To teach math, it’s necessary to alleviate the fear of getting the wrong answer so that students can feel safe exploring the subject. When teachers grade a problem solely based on the final product, they consequently instill a fear in students that, regardless of their work quality, their final answer carries all the worth.
Problems with the current models
What’s worse is that in most cases, students are taught to solve these problems using definitive, step-by-step instructions with little to no explanation for why they’re going through these steps. This makes it a game of memorization, as opposed to one of critical thinking. If a student gets a wrong answer, they don’t know why it’s wrong. This turns math into a perilous, no-man’s-land, where every unknown misstep triggers the fear of the big red “wrong” or “incomplete” plastered onto students’ hard work.
In addition, this one-size-fits-all approach assumes that all students think of numbers in the same way, which is false. The ways that students think about fundamental operations (like subtraction and addition) can vary widely. And yet, educators often teach math operations in a single, step-by-step way.
How can we expect students to find joy in math if we never explain them the underlying reason for the techniques they learn? How can we expect students to find joy in math when they are so afraid of getting the wrong answer that they don’t want to explore new techniques and methods?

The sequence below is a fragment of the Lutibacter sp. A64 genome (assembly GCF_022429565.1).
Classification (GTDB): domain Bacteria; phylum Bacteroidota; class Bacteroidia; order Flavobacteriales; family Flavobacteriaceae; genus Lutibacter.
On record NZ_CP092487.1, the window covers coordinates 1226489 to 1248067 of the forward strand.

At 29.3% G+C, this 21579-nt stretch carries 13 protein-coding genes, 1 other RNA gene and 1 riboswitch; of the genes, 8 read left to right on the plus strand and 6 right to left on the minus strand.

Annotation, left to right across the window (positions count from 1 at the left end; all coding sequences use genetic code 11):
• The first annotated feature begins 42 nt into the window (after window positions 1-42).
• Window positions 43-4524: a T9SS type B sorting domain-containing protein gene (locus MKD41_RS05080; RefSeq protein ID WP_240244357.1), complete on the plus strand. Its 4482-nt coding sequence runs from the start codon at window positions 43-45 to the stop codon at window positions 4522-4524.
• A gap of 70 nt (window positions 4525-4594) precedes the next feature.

Even the common core, or so-called “new math” curriculum, makes the mistake of expecting a set of step-by-step justifications for math problems, neglecting to consider that a student’s process will vary depending on how they think about mathematical operations.
How we teach math needs to change.
Students should be graded on not only the answer, but also on the process they used to get there. And teachers should explain the underlying reasons behind techniques.
They should frame math not as a solely theoretical subject, but as a language in which we can understand the world. We need to show students the incredible scope of mathematics in our world. Yes, we use math to count money and various objects. But plants also use it to optimize sun exposure. Computers use it to mimic human brain cells. The government uses it to encrypt messages of national security. And human rights activists use it to monitor data. Students may not have a passion for financial arithmetic, but they may be excited about the presence of the golden ratio in nature.
And lastly, schools should embrace the fact that students are individual. They need to think about math in their own ways. Students need individual attention to discover the optimal ways to think about math for their unique brains. And that’s why tutoring is so important.
Tutoring helps students develop a deeper, more personal understanding of the ways that numbers interact. And tutoring can help students shift their perception of math—from a problem to a challenging puzzle. This type of thinking prevents math from being a detestable subject—and instead, promotes understanding it as a tool we can use for wonder, discovery and growth.